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Ed Sullivan's Amsterdam roots
Published on: 2014-11-15
Ed Sullivan and his Amsterdam roots
By Bob Cudmore, Focus on History, Daily Gazette, 11-15-14

Television star and newspaper columnist Ed Sullivanís parents were married in Amsterdam on September 22 1896, five years before he was born.

Ed Sullivanís mother was Elizabeth F. Smith, whose family resided on Garden Street. His father, Peter A.Sullivan, was living in New York City when he married Elizabeth. The wedding took place at St. Maryís Roman Catholic Church with the Reverend John McIncrow celebrating the Mass. Reverend McIncrow, a formidable pastor, died two months later.

After a reception at the brideís home, the newly married couple left on the 5:23 p.m. train for New York where Peter worked as a customs inspector. Elizabeth was an amateur painter.

THE SULLIVANS

Peterís father was Florence Sullivan who came to Saratoga Springs from Glengarriff, Ireland, near Cork, in 1851. In the 1870 census Peter was 10 years old and the family was living in Saratoga Springs. Florence was a shoemaker, a coachman and later worked on the Erie Canal, as did many Irish immigrants.

When Florence died in 1883, his widow Margaret Sullivan moved to Cornell Street in Amsterdam with her six children. That section then was an Irish-American enclave nicknamed Cork Hill. Peter was listed as a broom maker in the 1890 and 1891 city directories. Although he did not finish high school, he was third ward supervisor serving on the county board in 1892 and 1893.

In the news story on Peterís marriage he is described as ďan Amsterdam boy.Ē His younger brother, named Florence after their father, was assistant district attorney in 1896. In 1900 Florence became Amsterdam city attorney. In 1904 Florence moved to New York City and was a successful trial attorney there until his death in 1941. He was buried in the Sullivan family plot at St. Maryís Cemetery.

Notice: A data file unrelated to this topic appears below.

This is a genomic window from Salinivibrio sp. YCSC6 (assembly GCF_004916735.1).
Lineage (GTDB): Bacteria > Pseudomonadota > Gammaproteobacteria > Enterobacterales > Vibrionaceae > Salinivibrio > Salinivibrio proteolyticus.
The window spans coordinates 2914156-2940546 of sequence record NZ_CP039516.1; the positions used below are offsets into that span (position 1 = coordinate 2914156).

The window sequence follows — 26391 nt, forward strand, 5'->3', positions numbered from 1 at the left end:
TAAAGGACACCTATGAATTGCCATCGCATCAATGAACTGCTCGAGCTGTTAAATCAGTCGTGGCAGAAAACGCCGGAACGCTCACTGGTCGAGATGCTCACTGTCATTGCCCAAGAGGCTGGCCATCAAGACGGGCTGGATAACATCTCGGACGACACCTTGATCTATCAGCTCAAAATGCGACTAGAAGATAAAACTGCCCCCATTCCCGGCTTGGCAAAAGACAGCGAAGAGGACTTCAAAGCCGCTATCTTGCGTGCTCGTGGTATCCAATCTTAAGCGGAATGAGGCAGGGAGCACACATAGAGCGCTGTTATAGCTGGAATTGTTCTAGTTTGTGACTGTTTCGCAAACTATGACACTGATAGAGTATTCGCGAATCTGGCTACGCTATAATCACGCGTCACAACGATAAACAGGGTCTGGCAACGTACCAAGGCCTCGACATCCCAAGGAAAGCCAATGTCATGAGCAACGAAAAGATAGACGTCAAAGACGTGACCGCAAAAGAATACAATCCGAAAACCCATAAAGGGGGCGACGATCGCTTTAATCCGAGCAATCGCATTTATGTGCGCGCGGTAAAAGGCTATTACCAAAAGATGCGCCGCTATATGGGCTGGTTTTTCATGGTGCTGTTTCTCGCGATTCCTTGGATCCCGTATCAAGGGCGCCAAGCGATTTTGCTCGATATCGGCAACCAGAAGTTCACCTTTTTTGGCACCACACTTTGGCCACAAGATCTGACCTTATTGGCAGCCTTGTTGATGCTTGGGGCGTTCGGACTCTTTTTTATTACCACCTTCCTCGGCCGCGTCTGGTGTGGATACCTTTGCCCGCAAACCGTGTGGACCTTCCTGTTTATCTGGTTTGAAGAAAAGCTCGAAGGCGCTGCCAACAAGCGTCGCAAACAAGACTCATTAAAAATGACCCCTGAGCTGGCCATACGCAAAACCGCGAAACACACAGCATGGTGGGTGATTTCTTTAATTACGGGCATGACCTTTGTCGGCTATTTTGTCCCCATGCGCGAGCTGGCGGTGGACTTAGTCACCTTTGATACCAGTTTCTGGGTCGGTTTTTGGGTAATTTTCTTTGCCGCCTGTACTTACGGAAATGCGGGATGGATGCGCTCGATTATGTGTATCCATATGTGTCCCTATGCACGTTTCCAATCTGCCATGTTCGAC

INFANT DEATHS

Peter and Elizabeth named their first son Florence in 1899. He died in infancy in New York and his body was sent to Amsterdam for burial at St. Maryís Cemetery.

Ed Sullivan and his twin brother Dan were born in an Irish and Jewish section of Harlem in New York City on September 28, 1901. Daniel died in July 1902 and his body also was taken to Amsterdam for burial.

According to an unconfirmed story told by a member of one of the longtime Irish families in Amsterdam, after Ed was born, he and his family lived in Amsterdam on and off for several years in an upper floor apartment opposite St. Maryís Church on East Main Street.

When Ed was five his family moved to Port Chester, N.Y. He turned down a chance to go to college, according to an online biography, although an uncle, perhaps Florence Sullivan, offered to pay the bill.

Edward Vincent Sullivan grew up to become a newspaper columnist then a radio and television star. He began dating Sylvia Weinstein, although both families were said to be opposed to a Catholic-Jewish wedding. They married in a civil ceremony in 1930 and their daughter Elizabeth or Betty was born that year. She was named for Sullivanís mother.

Sullivanís long-running television variety program, at first called The Toast of the Town, debuted in 1948. It became The Ed Sullivan Show in 1955 and was a CBS Sunday night staple. Sullivanís show often introduced mainstream American audiences to groundbreaking performers, perhaps most famously four appearances by the Beatles in the 1960s. In 1968 the theater where he broadcast the show was named the Ed Sullivan Theater.

CBS canceled the show in 1971. His wife Sylvia died in 1973 and Ed Sullivan died in 1974. Former Montgomery County historian Jacqueline Murphy provided research for this story.
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